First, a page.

Damselflies: Austroargiolestes calcaris

Damselflies Austroagrion cyane Austroagrion watsoni Austroargiolestes calcaris Austrocnemis splendida Austrolestes annulosus Austrolestes aridus Austrolestes cingulatus Austrolestes io Austrolestes leda Austrolestes psyche Coenagrion lyelli Hemiphlebia mirabilis Ischnura aurora Ischnura heterosticta Pseudagrion microcephalum Xanthagrion erythroneurum Dragonflies Anax papuensis Archaeosynthemis orientalis Austroaeschna ingrid Austroaeschna multipunctata Austroaeschna unicornis Austrogomphus guerini Austropetalia tonyana Austrothemis nigrescens Crocothemis nigrifrons Dendroaeschna conspersa Diplacodes bipunctata Diplacodes haematodes Diplacodes melanopsis Diplacodes trivialis Eusynthemis virgula Hemicordulia australiae Hemicordulia tau Notoaeschna sagittata Orthetrum caledonicum Parasynthemis regina Petalura gigantea Procordulia jacksoniensis Synthemis eustalacta Telephlebia brevicauda
distribution map
Source: ALA

♂ Kanagra, NSW

♀ Yarra Ranges, VIC

♂ Baw Baw, VIC

♀ Tamboritha, VIC
Common Namepowdered flatwing
FamilyMegapodagrionidae (flatwings)
Genus/SpeciesAustroargiolestes calcaris (Fraser, 1958)
Abundance &
Locally common between Melbourne and Canberra and also occurs in the Blue Mountains.
HabitatInhabits rocky streams, pools and boggy seepages from relatively low altitudes (but generally at cold streams) to above the snow line.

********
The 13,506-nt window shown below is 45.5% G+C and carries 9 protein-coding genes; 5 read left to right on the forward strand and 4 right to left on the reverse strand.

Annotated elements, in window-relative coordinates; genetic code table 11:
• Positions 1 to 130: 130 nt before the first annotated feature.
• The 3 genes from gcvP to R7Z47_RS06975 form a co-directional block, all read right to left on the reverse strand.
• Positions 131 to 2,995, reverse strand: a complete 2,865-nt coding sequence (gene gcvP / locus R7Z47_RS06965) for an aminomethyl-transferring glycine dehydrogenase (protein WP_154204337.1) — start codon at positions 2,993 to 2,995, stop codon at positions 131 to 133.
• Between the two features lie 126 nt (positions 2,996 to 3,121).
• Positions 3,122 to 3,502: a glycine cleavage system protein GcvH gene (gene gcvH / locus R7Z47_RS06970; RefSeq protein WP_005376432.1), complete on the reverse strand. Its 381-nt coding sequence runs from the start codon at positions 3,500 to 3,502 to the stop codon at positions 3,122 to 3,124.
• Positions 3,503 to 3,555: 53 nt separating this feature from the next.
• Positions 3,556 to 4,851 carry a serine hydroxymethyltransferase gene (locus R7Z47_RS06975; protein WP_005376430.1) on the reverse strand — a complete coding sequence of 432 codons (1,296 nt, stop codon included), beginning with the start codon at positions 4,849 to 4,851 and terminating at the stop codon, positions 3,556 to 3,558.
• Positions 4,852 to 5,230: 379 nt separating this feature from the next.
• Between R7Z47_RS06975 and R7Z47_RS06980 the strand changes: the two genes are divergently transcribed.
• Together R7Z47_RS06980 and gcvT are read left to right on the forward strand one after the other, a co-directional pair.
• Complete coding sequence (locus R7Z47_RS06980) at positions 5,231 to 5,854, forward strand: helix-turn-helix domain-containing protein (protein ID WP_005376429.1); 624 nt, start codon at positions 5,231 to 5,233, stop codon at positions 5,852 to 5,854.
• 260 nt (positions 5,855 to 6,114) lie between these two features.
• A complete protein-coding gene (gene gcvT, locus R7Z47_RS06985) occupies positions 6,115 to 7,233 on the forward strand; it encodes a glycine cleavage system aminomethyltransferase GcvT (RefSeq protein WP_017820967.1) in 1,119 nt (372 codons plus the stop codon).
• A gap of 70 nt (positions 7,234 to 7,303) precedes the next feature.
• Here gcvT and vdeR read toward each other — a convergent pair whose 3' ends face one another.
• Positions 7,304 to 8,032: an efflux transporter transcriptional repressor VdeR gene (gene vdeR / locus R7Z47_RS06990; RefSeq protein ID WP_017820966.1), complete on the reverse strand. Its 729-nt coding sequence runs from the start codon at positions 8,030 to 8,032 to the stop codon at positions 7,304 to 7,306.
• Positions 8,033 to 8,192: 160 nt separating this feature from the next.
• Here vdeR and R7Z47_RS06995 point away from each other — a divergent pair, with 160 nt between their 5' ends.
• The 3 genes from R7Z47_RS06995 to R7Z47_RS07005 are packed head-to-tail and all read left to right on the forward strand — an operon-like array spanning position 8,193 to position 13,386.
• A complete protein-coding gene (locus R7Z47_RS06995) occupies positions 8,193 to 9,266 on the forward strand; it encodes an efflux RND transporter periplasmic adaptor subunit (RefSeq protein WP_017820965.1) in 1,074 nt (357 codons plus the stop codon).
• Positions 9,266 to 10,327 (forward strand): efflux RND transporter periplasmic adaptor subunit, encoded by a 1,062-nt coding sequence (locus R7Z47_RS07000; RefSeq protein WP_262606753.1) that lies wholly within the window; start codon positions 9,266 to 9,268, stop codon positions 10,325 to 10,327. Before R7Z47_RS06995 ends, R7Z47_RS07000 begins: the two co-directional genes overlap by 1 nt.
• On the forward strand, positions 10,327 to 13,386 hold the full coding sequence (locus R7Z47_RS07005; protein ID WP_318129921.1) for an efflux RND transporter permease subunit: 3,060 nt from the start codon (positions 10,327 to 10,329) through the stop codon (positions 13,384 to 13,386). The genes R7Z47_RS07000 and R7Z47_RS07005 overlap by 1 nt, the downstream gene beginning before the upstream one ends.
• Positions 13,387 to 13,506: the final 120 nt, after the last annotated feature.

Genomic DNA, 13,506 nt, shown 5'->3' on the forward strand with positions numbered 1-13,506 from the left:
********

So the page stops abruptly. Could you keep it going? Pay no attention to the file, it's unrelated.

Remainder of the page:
Description &
Mature males are readily identifiable by the thorax (only) being very pruinose. Mature females can also be quite pruinescent on the thorax. These are medium-sized damselflies that perch with their wings spread flat (except shortly after emerging). Their abdomen is almost completely black, except for small pale marks on the side at the front of most segments. The thorax is black with significant white markings on the side (mostly covered by pruinescent when mature).
Similar SpeciesAll flatwings, Austroargiolestes in particular, look very similar and a good view of the lower side of the thorax is required. Although Austroargiolestes icteromelas are considerably larger, females appear very similar to A. calcaris females. Refer to the Theischinger & Endersby Identification Guide to separate them properly.
Behaviour &
Although males are more abundant around breeding sites, both sexes will mostly be found perched on vegetation beside a stream. Males tend to find sunny rocks emerging from streams to perch on and wait for passing females.

Page Updated: 19-Apr-2016
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